Save on Plumbing Fees; Tackle Blockages Yourself
It’s amazing how often a plumber is called out to a home in the UK to fix an issue that could have been handled by the homeowner to save on cash. While plumbers are irreplaceable in times of need, their callout fees add up if you use them for every single drainage issue you have. All you need to do is grin and bear it and take a look at the problem yourself first to see if you can save yourself some much needed money. Disclosure: This is a Sponsored Post.
When it comes to blocked pipes and toilets, even the unconfident people can have a go of dislodging the blockage without even having to think about emergency plumbing. You just need to know how, and with this step-by-step guide to unblocking toilets and sinks, you’ll never be unsure again.
Unblocking a Toilet
- Don’t flush it! You don’t want to have to cope with overflowing toilet water too, do you?
- Grab a plunger and see if you can loosen the blockage.
- Make sure you wear some gloves, just in case you have to try and manually remove the issue.
- Once you think you’ve shifted it, flush the toilet and hopefully, the water will drain as normal.
Unblocking a Bath/Shower
- Pour a mix of baking soda and vinegar down the plughole and flush through with warm water.
- If this doesn’t shift it, you may need to take a look at the U-bend. Remove the side panel from the bath, locate the first bend in the pipe beneath the plughole and unscrew it. Shift the blockage with a coat hanger or similar and screw the pipes firmly back together.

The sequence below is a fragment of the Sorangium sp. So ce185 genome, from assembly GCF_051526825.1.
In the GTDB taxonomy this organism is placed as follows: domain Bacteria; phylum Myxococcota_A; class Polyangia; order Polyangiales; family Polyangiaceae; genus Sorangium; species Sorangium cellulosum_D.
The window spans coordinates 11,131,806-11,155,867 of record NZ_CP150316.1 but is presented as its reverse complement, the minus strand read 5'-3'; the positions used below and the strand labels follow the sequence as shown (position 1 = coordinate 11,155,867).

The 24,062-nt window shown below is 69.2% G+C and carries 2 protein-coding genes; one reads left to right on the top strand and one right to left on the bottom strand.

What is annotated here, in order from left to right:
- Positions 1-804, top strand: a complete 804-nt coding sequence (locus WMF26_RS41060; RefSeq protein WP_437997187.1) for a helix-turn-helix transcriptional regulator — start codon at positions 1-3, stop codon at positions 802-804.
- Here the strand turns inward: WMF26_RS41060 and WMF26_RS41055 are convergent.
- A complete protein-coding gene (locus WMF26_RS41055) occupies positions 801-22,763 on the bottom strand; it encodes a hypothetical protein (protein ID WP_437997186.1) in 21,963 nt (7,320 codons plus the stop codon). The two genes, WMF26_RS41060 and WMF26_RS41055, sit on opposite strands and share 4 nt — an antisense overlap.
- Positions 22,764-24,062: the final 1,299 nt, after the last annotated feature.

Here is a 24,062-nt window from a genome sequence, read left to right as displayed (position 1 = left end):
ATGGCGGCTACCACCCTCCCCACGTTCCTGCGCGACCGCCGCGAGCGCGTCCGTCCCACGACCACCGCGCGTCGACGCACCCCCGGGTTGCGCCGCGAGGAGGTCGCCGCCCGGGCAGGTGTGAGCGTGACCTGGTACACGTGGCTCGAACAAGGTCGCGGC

- Showers can be a little more complicated – you may need the help of a plumber for standalone units.
Unblocking a Sink
- Clear the plughole of any debris
- Flush through a mix of baking soda and vinegar which will fizz in the pipe and hopefully break down any blockage.
- Flush through warm water after you have left the above mix to work for a few minutes.
- If it’s a stubborn blockage, use a small amount of bleach if you think that’s necessary – leave it overnight to do its magic.
- If it’s still a problem, drain the sink. Locate the first bend in the pipe underneath (the U-bend), unscrew and try to dislodge the problem – use a hooked coat hanger if necessary. Screw the pipe back together and flush water through to check you’ve shifted the debris.
Of course, sometimes, the only thing you can do is call a plumber to come and solve your issue – make sure you’ve analysed the problem as much as you can first so that you can be sure you’re not spending money on an engineer when you could have done it yourself, for free.